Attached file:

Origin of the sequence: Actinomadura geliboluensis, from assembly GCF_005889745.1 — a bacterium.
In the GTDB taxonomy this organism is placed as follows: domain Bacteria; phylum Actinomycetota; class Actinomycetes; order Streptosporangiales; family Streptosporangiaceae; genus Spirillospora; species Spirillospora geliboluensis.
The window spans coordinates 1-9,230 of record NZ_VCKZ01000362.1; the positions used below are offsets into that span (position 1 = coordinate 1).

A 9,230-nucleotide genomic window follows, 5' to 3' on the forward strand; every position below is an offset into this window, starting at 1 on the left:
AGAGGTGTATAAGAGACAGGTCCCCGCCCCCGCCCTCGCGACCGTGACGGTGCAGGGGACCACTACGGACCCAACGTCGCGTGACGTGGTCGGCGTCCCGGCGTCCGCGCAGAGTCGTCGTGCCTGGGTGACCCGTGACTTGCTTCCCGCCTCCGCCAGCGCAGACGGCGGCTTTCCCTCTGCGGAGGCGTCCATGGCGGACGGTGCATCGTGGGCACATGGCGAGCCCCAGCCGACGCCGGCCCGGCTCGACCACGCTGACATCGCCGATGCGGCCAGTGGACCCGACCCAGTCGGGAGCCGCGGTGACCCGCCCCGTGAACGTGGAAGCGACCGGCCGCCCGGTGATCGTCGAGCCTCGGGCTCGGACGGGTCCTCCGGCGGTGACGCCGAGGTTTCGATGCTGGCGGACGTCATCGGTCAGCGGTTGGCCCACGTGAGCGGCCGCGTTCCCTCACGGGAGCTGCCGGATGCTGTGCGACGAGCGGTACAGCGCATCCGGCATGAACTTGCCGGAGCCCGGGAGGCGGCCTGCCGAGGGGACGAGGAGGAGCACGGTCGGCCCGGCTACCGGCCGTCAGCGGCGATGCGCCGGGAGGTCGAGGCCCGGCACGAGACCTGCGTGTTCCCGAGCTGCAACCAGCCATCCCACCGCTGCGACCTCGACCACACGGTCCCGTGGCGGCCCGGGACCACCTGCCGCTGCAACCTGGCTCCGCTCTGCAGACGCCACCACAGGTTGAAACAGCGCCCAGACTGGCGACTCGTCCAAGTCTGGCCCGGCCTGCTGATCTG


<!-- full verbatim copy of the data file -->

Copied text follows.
Origin of the sequence: Actinomadura geliboluensis, from assembly GCF_005889745.1 — a bacterium.
In the GTDB taxonomy this organism is placed as follows: domain Bacteria; phylum Actinomycetota; class Actinomycetes; order Streptosporangiales; family Streptosporangiaceae; genus Spirillospora; species Spirillospora geliboluensis.
The window spans coordinates 1-9,230 of record NZ_VCKZ01000362.1; the positions used below are offsets into that span (position 1 = coordinate 1).

A 9,230-nucleotide genomic window follows, 5' to 3' on the forward strand; every position below is an offset into this window, starting at 1 on the left:
AGAGGTGTATAAGAGACAGGTCCCCGCCCCCGCCCTCGCGACCGTGACGGTGCAGGGGACCACTACGGACCCAACGTCGCGTGACGTGGTCGGCGTCCCGGCGTCCGCGCAGAGTCGTCGTGCCTGGGTGACCCGTGACTTGCTTCCCGCCTCCGCCAGCGCAGACGGCGGCTTTCCCTCTGCGGAGGCGTCCATGGCGGACGGTGCATCGTGGGCACATGGCGAGCCCCAGCCGACGCCGGCCCGGCTCGACCACGCTGACATCGCCGATGCGGCCAGTGGACCCGACCCAGTCGGGAGCCGCGGTGACCCGCCCCGTGAACGTGGAAGCGACCGGCCGCCCGGTGATCGTCGAGCCTCGGGCTCGGACGGGTCCTCCGGCGGTGACGCCGAGGTTTCGATGCTGGCGGACGTCATCGGTCAGCGGTTGGCCCACGTGAGCGGCCGCGTTCCCTCACGGGAGCTGCCGGATGCTGTGCGACGAGCGGTACAGCGCATCCGGCATGAACTTGCCGGAGCCCGGGAGGCGGCCTGCCGAGGGGACGAGGAGGAGCACGGTCGGCCCGGCTACCGGCCGTCAGCGGCGATGCGCCGGGAGGTCGAGGCCCGGCACGAGACCTGCGTGTTCCCGAGCTGCAACCAGCCATCCCACCGCTGCGACCTCGACCACACGGTCCCGTGGCGGCCCGGGACCACCTGCCGCTGCAACCTGGCTCCGCTCTGCAGACGCCACCACAGGTTGAAACAGCGCCCAGACTGGCGACTCGTCCAAGTCTGGCCCGGCCTGCTGATCTG